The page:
The defense of denial and alibi proffered by the accused-appellant deserve scant consideration. Accused-appellant testified that he was at the plantation of Moleno cutting down sugarcane on 10 March 2000 from 7:00 a.m. until 12 :00 noon and then he rested the whole afternoon. Montoya, on the one hand, who was supposed to fortify accused-appellant's alibi, claimed that the accused-appellant worked the whole day at the plantation. Palpably, Montoya's testimony fatally collided with that of the accused-appellant. Hence, the time-honored principle in jurisprudence that positive identification prevails over alibi since the latter can easily be fabricated and is inherently unreliable48 finds its significance in this case.

It is noteworthy that Moleno's plantation was in Caranoche where AAA's house was likewise located. Thus, granting for the sake of argument that the accused-appellant was cutting sugarcane at the plantation on 10 March 2000, it was not implausible for him to have had carnal knowledge of AAA. It must be emphasized that for the defense of alibi to prosper, the accused must prove that he was somewhere else when the offense was committed and that he was so far away that it was not possible for him to have been physically present at the place of the crime or at its immediate vicinity at the time of its commission.49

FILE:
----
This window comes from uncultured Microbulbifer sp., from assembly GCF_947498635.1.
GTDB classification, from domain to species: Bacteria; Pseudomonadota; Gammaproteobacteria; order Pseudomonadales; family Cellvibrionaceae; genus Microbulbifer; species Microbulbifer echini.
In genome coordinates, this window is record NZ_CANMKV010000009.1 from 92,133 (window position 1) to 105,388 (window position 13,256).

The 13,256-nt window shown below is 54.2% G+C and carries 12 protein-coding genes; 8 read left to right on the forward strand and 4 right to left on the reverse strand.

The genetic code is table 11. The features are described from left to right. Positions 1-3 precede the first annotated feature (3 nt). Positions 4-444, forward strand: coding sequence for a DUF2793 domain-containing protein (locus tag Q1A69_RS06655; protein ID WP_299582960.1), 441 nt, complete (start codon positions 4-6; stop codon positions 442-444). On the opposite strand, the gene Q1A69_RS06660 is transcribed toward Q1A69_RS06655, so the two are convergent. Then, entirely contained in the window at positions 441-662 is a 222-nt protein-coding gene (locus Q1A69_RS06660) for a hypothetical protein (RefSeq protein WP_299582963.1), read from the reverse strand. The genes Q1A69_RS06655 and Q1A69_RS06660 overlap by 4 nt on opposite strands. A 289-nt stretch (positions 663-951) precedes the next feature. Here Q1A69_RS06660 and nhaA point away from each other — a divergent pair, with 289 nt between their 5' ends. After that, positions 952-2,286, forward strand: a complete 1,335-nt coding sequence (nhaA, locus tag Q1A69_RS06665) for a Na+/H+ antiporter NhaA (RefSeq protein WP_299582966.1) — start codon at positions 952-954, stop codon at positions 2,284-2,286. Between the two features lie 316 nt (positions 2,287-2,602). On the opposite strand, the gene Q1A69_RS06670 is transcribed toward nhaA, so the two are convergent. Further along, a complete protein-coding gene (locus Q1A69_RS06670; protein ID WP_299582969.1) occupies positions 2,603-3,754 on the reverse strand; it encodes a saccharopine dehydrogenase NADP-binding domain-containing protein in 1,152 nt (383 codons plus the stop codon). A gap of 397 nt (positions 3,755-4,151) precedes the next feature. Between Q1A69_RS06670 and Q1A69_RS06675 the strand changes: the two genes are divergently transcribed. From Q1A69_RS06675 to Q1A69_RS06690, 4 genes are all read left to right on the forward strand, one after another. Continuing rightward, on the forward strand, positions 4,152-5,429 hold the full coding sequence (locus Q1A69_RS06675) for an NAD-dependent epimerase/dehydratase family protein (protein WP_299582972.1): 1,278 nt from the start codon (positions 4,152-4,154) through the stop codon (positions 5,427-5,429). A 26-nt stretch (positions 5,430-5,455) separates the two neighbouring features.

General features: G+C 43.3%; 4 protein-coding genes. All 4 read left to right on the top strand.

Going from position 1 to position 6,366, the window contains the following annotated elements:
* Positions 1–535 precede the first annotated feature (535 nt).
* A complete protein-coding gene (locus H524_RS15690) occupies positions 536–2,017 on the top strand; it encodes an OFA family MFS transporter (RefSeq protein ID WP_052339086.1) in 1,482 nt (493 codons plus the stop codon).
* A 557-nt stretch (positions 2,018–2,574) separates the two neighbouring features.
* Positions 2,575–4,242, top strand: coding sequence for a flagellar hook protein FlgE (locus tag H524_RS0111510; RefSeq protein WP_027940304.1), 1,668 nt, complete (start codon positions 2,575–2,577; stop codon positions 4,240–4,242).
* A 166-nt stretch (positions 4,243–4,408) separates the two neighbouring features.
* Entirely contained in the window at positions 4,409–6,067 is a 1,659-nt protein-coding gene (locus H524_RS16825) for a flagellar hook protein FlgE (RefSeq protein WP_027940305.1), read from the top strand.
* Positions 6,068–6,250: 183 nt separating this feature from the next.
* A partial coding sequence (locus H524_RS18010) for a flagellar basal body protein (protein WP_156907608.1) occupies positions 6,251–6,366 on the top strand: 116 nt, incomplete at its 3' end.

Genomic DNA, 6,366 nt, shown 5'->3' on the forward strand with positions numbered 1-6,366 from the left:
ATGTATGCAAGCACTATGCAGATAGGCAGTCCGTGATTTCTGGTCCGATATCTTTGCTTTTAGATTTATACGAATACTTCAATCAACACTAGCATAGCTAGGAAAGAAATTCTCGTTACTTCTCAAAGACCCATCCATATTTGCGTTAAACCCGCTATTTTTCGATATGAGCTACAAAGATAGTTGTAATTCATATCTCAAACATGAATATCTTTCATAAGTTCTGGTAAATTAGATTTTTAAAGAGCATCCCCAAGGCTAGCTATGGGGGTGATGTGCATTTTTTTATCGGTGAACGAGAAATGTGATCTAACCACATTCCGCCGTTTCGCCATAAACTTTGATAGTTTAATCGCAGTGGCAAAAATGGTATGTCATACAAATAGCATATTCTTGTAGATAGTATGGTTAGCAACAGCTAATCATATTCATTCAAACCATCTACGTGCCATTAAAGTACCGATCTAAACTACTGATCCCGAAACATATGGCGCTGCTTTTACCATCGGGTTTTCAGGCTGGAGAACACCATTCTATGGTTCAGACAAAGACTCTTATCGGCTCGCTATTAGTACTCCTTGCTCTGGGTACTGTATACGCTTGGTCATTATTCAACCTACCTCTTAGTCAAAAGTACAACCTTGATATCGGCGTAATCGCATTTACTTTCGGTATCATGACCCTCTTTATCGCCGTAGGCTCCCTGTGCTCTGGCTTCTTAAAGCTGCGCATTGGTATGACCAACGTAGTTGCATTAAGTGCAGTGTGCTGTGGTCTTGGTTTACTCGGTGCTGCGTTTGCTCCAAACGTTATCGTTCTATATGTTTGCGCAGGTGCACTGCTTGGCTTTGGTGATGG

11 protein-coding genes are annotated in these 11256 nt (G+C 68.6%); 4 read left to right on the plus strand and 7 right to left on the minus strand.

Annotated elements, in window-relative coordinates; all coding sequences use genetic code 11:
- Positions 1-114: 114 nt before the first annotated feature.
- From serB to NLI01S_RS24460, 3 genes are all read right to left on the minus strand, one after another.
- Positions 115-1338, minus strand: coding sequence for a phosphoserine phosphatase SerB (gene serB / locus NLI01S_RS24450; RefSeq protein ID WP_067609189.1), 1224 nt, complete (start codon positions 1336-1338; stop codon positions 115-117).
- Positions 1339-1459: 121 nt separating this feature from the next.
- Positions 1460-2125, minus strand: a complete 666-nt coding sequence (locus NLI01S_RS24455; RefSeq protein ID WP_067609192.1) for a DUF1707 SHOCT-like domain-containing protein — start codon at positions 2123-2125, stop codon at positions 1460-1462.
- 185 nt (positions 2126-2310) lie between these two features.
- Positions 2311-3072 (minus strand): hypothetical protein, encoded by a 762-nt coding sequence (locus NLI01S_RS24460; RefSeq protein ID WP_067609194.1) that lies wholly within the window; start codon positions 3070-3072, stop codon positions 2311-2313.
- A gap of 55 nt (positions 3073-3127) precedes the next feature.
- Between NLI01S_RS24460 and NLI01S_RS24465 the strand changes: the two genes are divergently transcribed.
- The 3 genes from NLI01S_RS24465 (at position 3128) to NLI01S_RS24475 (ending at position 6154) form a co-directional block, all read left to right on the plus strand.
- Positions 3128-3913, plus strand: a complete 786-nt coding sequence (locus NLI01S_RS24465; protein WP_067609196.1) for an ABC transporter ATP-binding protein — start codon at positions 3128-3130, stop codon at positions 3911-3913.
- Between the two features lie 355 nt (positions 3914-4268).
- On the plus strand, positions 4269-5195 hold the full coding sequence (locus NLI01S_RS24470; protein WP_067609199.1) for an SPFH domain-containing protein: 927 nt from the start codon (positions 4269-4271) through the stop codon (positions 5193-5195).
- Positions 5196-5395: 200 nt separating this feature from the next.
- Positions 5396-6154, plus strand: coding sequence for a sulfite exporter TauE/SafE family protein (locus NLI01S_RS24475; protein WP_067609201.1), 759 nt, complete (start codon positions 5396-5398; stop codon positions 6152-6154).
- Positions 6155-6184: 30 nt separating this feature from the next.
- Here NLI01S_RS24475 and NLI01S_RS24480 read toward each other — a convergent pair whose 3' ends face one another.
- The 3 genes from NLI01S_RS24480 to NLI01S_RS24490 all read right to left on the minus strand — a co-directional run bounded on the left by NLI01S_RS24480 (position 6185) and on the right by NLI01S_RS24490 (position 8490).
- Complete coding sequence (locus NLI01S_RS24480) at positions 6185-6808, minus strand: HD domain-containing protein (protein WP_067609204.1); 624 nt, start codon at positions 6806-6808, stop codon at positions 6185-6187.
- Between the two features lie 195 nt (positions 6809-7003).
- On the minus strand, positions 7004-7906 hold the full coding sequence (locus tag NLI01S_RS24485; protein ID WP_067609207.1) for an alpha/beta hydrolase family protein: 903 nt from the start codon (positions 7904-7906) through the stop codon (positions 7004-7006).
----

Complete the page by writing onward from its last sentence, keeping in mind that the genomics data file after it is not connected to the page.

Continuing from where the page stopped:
Moreover, the record is bereft of any showing that AAA had ill motive in imputing to the accused-appellant the grievous crime of rape; thus, the accused-appellant's denial which was not substantiated by clear and convincing evidence, is negative and self-serving evidence undeserving of weight in law. It cannot be given a greater evidentiary value over the testimony of credible witnesses who testify on affirmative matters.50

The Court agrees with the finding of the CA that the prosecution was not able to establish that AAA was a minor since her certificate of live birth, albeit attached to the records, was not presented by the prosecution during the hearing.

Pursuant to Art. 266-B of R.A. No. 8353,51 the penalty that should be imposed upon the accused-appellant is reclusion perpetua to death since the rape was committed with the use of a deadly weapon. Article 63(2) of the Revised Penal Code states that when there are neither mitigating nor aggravating circumstances in the commission of the deed, the lesser penalty shall be applied.52 Hence, the penalty of reclusion perpetua was properly imposed, and such penalty pursuant to R.A. No. 934653 does not qualify him for parole under the Indeterminate Sentence Law.54

Fallowing the jurisprudence in People v. Jugueta,55 the accused-appellant shall be liable for civil indemnity, moral damages, and exemplary damages in the amount of ₱75,000.00 each. In addition, interest at the rate of six percent (6%) per annum shall be imposed on all monetary awards from the date of finality of this decision until fully paid.56

Finally, the Court takes this opportunity to remind members of the prosecution service to be consistently punctilious in the performance of their duties.